Monetary policy can ‘look through’ CPI volatility, Bank of Thailand says

Monetary policy can ‘look through’ CPI volatility, Bank of Thailand says

The Bank of Thailand (BoT) on Monday pledged to maintain its accommodative monetary policy stance to support a nascent economic recovery, saying it can “look through” short-term volatility in inflation.

“Inflation is accelerating as a result of supply-side factors,” the BoT said in a presentation at an analyst meeting. “In the current context, the monetary policy can look through the short-term volatility.” 

The monetary policy will lay more emphasis on aiding economic recovery, while policy makers will manage inflation expectations through better communication on factors contributing to price pressures, the BoT said. 

The Monetary Policy Committee left its benchmark interest rate steady at a record-low 0.5% last month even as consumer prices surged to the highest in 13 years.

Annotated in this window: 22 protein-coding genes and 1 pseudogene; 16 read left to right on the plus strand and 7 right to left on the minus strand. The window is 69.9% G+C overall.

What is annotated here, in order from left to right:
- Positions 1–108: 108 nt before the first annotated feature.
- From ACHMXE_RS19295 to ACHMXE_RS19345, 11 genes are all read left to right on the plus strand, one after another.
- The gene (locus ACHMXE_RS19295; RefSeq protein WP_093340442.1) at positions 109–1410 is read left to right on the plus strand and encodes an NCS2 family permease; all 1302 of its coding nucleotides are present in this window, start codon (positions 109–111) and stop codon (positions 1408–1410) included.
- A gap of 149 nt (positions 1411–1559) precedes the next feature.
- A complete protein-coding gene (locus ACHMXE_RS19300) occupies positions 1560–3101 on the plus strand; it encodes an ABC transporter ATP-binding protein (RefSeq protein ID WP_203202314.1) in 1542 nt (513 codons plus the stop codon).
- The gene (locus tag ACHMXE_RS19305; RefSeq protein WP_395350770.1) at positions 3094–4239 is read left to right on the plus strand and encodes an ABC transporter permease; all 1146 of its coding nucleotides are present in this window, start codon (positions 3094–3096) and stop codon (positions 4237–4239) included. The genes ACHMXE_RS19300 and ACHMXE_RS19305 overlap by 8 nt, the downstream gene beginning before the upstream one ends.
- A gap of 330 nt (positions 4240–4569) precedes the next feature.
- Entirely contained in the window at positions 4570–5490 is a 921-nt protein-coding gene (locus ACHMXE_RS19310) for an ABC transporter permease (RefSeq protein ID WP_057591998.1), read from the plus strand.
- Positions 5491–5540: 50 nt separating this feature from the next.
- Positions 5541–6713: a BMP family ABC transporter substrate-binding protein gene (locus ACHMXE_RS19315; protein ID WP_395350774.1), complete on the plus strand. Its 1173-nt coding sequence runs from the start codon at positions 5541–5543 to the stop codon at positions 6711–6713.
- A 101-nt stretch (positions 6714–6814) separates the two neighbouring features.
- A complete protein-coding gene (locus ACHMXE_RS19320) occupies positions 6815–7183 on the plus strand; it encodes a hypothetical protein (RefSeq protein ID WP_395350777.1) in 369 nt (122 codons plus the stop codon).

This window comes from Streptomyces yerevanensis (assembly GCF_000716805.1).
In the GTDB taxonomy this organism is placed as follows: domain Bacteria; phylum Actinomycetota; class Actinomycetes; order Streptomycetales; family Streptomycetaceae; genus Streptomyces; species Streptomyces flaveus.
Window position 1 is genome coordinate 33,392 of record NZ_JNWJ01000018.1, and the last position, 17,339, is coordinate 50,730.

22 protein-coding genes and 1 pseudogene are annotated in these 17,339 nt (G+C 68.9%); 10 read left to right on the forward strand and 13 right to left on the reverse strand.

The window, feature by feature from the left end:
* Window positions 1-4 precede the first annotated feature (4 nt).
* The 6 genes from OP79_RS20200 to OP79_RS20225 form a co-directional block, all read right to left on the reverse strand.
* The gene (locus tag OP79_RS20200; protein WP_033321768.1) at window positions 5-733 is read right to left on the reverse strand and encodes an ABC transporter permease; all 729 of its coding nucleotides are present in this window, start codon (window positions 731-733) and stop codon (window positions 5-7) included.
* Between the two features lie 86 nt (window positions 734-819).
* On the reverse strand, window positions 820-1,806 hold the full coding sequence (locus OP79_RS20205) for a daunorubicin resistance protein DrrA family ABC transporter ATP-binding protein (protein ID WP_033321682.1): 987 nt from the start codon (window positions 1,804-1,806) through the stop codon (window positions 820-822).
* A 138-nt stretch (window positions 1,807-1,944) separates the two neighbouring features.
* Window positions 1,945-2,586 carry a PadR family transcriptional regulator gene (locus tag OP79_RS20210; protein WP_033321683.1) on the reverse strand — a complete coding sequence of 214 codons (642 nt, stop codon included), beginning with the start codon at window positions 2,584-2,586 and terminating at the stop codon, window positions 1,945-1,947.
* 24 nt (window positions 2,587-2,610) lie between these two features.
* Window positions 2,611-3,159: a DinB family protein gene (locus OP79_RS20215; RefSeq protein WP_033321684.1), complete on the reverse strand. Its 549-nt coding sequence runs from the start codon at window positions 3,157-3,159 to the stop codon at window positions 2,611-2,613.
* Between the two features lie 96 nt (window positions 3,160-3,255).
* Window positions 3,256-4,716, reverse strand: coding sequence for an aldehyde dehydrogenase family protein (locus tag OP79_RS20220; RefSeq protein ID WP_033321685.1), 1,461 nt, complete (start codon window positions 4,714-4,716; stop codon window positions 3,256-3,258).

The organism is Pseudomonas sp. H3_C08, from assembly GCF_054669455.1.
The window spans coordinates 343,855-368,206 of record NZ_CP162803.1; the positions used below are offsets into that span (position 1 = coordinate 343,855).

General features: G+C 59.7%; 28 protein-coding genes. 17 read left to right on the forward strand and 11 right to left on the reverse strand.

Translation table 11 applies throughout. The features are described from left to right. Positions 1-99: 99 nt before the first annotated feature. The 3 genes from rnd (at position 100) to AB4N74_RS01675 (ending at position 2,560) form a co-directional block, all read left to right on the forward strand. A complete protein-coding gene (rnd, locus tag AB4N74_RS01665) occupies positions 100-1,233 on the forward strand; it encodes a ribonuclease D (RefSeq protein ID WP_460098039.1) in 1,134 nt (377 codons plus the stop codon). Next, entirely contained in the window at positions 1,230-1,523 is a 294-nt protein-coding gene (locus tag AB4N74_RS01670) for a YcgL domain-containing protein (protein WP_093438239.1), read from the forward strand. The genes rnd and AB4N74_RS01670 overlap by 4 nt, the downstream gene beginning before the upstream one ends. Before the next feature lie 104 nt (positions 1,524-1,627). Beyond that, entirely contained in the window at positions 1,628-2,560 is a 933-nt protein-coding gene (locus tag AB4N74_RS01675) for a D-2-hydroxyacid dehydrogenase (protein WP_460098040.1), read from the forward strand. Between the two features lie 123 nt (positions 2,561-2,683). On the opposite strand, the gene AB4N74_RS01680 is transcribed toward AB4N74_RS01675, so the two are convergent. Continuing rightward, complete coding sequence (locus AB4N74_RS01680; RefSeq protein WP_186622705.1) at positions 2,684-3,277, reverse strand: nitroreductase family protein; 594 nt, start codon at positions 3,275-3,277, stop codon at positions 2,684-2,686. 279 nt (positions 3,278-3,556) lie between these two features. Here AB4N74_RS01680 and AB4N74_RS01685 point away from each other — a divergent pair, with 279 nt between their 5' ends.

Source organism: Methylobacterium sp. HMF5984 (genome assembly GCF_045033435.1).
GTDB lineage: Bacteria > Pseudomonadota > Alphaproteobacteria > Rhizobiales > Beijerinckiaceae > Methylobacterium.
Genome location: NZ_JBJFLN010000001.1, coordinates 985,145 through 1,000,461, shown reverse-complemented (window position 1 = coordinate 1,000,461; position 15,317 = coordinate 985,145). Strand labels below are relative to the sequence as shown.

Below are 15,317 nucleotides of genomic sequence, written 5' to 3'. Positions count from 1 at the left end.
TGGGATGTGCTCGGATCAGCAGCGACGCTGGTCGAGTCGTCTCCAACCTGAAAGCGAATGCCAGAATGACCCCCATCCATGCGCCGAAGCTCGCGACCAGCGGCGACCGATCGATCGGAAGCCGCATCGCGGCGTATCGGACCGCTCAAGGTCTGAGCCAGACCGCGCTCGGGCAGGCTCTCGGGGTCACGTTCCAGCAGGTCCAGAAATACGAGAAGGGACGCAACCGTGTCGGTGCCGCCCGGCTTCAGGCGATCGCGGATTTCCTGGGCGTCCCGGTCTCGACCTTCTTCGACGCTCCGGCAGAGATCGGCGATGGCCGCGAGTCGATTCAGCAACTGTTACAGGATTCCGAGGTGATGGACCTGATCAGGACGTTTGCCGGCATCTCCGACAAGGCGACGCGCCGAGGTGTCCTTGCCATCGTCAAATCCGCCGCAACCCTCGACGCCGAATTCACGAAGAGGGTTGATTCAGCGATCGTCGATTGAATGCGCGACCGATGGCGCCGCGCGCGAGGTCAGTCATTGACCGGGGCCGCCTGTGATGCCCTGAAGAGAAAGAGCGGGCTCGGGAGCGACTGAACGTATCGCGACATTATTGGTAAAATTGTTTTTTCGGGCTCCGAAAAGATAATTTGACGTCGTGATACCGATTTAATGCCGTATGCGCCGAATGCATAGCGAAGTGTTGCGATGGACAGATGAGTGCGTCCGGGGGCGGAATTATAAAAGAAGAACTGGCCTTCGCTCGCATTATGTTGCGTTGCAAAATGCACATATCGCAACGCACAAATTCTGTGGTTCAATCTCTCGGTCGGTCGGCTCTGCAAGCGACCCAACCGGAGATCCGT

With room for further fiscal stimulus narrowing amid a slow recovery in its key tourism sector, most economists expect policymakers to hold rates until early next year.

Thailand, a net energy importer, will see price pressures stay elevated through the second and third quarters of this year as a global oil supply squeeze is seen persisting, the BoT said. The headline inflation will return to its target range of 1%-3% in early 2023, it said.

“Our main goal is to oversee the demand-pull inflation, and there is still some slack in the economy such as high unemployment and weak tourism,” said Surach Tanboon, senior director of the Monetary Policy Department. 

“It’s a challenging time for BoT during this supply-shock inflation.”

Thailand’s economy faces increasing downside risks in the short term from global supply-chain disruptions, higher living costs and the persistent local Covid-19 outbreak, Sakkapop Panyanukul, the BoT’s senior director of the Economic and Policy Department, said at the same briefing. 

The central bank expects the economy to still expand this year and the next even though sanctions on Russia have fuelled energy costs and hurt global demand for its goods. The bank has forecast an economic growth rate of 3.2% this year and 4.4% expansion in 2023.

Thailand may narrow its current account deficit this year once high energy and freight costs ease and tourism recovers in the second half of this year, Mr Surach said. The country may return next year to a surplus current account, the broadest measure of trade and investment, he said.

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